Just like people, pets need a little extra medical attention and care as they grow older. Given the right diet, exercise, and veterinary care, senior pets can live long and happy lives.
While all pets are different, most cats and dogs are considered to be geriatric at age seven. Find tips from the team at Paws, Whiskers & Wags below on how to keep your pet active and healthy during their senior years.
Doctor’s Orders: Schedule Regular Vet Check-Ups
Going to the vet might not be your pet’s favorite activity, but regular check-ups are essential to a senior pet’s health. Through regular check-ups, your veterinarian will be able to monitor your pet’s condition and make note of any behavioral or physical changes that may occur. While some changes are normal signs of aging, other alterations (behavioral or physical) may indicate more serious health issues.
Some of the most common behavioral and physical changes seen in senior pets that should be monitored include:
• Weight loss or gain
• Changes in appetite or thirst
• Limping or favoring limbs
• Changes in bathroom habits
• Fatigue, listlessness, or other changes in mood or personality
• Signs of physical pain
Learn more about common health problems in older pets from the American Veterinary Medical Association.
An Active Pet is a Healthy Pet
For both people and pets, a lifetime of healthy eating and exercise makes us healthier in older age. Unless your pet shows signs of pain or discomfort (in which case you should have her examined by a veterinarian), you should continue to keep your pet active.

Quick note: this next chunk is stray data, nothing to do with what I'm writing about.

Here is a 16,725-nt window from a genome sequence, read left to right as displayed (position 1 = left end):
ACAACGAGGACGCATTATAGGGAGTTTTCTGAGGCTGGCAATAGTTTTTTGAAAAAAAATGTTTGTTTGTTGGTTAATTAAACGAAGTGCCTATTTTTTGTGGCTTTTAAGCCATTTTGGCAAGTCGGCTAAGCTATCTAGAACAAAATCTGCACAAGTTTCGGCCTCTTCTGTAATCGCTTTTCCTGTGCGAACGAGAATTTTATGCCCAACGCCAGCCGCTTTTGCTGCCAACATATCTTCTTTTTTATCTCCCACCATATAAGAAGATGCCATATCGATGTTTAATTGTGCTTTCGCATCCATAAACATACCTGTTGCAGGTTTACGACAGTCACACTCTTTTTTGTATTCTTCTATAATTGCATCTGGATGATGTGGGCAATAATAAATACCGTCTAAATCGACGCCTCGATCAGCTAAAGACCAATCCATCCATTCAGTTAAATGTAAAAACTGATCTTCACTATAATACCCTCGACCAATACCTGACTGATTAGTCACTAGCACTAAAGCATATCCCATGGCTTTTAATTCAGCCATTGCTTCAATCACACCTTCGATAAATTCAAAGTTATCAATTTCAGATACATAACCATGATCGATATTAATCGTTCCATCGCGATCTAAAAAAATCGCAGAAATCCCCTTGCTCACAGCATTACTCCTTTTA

For senior pets, mental exercise is just as vital as physical activity. Pets can become senile as they age, just like humans, and an active mind is the best defense. Pet owners should never stop challenging their pets to learn new skills to keep their minds active and engaged. Being physically and mentally active can also help ward off signs of depression in older pets.
Make Necessary Diet Adjustments
Many senior cats and dogs begin to have difficulty in digesting food as they grow older. Consult with your vet about what, if any, changes you should make to your senior pet’s diet.
Some senior pets put on weight, while others lose weight. Based on your pet’s individual needs and your vet’s instructions, make the necessary changes to your pet’s food type, portion size, and caloric intake. Remember not to make any sudden or drastic changes in diet. Instead, slowly wean your pet onto their new food by gradually introducing it, along with their old food. Be sure to monitor any changes that may occur.
Contact Paws, Whiskers & Wags in Atlanta, Covington, and Charlotte
The dedicated team at Paws, Whiskers & Wags understands the love and care pet owners feel for their senior pets. Contact our team to learn more about senior pet care, our services, or pet loss support groups.